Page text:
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Sterling Employment Law

November 2013 Archives

Anti-discrimination workplace legislation likely to fail in House

Legislation prohibiting the discrimination of lesbian, gay, bisexual or transgender people in the workplace was approved by the U.S. Senate in November. The Employee Non-Discrimination Act has been before Congress many times since it was first created in 1994 but it wasn't until now that Congress has acted on it. With a vote of 64-32, Senate approved the legislation. The bill is now before the House or Representatives, where it's expect to fail.

Race discrimination claim against boutique fashion shop

Michigan fashion fans may have heard about the allegations of racist and offensive treatment made against a trendy New York City clothing store. A former salesperson for the British fashion outlet Alexander McQueen has filed a workplace discrimination lawsuit, saying that she was called such epithets as "burrito face" and "taco smoke" in derogatory reference to her Hispanic heritage. Specifically, the civil suit alleges that the 43-year-old woman's boss pummeled her with what she called a persistent and offensive barrage of comments based against her national origin and race.

Muslims claims DHL practiced workplace discrimination in firings

In an action that Muslim workers in Detroit might find relevant, a group of Somali Muslim DHL Global Mail employees are claiming religious discrimination because the delivery company reversed its policy of flexible break times, which initially allowed them to stop work for the five-minute prayers required by their religion. The Islamic employees accused DHL of worker discrimination after the company fired two dozen of them, allegedly for pausing in their duties to say the prayers, which had previously been allowed. One fired employee made $11.57 per hour to sort mail and said that he had never received any negative comments about his work.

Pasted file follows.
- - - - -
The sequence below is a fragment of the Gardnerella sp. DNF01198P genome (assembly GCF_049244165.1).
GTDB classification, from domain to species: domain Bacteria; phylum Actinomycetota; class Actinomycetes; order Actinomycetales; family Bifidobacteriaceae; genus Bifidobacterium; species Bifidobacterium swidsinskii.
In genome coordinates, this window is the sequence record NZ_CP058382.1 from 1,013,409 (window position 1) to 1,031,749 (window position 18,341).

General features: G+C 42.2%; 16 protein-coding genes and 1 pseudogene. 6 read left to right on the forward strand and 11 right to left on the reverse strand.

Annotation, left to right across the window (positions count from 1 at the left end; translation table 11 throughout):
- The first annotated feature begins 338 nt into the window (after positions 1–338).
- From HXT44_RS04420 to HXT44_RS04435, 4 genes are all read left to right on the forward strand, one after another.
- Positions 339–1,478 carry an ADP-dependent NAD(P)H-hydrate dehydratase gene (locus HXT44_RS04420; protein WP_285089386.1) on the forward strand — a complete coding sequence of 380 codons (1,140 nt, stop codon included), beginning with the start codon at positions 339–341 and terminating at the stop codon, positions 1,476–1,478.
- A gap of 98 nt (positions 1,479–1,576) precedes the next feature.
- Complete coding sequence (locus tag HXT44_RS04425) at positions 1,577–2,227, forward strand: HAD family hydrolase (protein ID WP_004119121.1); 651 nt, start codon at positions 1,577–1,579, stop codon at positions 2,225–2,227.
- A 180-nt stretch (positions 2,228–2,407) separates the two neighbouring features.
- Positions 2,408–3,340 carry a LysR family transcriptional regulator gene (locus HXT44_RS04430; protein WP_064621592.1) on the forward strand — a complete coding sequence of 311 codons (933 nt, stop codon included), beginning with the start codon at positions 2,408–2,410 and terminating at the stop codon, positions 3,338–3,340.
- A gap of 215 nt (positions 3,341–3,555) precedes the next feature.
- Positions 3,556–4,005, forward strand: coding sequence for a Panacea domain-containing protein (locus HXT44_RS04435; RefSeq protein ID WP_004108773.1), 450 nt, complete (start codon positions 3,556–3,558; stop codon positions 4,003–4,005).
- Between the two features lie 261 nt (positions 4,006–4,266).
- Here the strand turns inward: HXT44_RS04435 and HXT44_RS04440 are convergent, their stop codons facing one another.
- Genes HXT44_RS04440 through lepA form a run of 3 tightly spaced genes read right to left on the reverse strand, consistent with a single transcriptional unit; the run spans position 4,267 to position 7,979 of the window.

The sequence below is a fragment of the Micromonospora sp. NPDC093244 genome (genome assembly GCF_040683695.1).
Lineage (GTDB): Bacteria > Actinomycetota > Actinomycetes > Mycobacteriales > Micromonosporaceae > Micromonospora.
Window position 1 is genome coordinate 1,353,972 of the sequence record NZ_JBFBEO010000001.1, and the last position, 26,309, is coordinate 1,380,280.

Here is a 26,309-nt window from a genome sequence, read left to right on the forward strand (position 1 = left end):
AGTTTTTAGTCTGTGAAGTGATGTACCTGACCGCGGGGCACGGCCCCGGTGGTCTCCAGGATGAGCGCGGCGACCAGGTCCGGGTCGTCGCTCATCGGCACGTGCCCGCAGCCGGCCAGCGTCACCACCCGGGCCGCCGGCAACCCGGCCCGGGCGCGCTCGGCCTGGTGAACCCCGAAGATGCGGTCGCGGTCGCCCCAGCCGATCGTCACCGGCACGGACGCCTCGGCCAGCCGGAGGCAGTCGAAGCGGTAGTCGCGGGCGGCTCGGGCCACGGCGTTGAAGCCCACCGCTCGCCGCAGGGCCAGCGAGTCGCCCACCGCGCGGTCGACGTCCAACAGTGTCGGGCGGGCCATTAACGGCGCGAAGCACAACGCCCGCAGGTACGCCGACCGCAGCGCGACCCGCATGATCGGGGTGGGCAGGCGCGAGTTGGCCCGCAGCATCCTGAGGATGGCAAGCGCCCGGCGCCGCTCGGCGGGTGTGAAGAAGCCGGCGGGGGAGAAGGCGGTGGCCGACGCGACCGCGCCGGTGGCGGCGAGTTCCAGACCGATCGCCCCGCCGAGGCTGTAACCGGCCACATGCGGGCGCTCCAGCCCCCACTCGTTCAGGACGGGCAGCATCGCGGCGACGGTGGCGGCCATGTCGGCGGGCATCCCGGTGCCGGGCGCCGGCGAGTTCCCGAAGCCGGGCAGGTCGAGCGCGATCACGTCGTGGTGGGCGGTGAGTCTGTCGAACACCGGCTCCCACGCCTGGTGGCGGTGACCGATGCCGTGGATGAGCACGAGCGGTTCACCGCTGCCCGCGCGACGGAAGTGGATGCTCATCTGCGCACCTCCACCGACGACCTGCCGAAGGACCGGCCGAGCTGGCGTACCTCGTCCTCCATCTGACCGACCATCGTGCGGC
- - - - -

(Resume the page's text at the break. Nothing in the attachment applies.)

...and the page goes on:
Michigan in dispute with state employee labor unions

Unions representing tens of thousands of Michigan state employees are currently negotiating with the state regarding contracts that are set to expire at the end of December. The negotiations have unfortunately stalled due to disagreements on wages and benefits. These negotiations are the first since Michigan implemented a right to work law that critics say dilutes the strength of unions and that the unions claim should not apply to state workers.

Restaurant employee files discrimination complaint

A Maryland woman has filed a complaint against Hooters, the restaurant chain with locations in Michigan and around the country, claiming that she was unfairly discharged from her position as a waitress at the Baltimore location. The complaint was filed with the Maryland Commission on Civil Rights.


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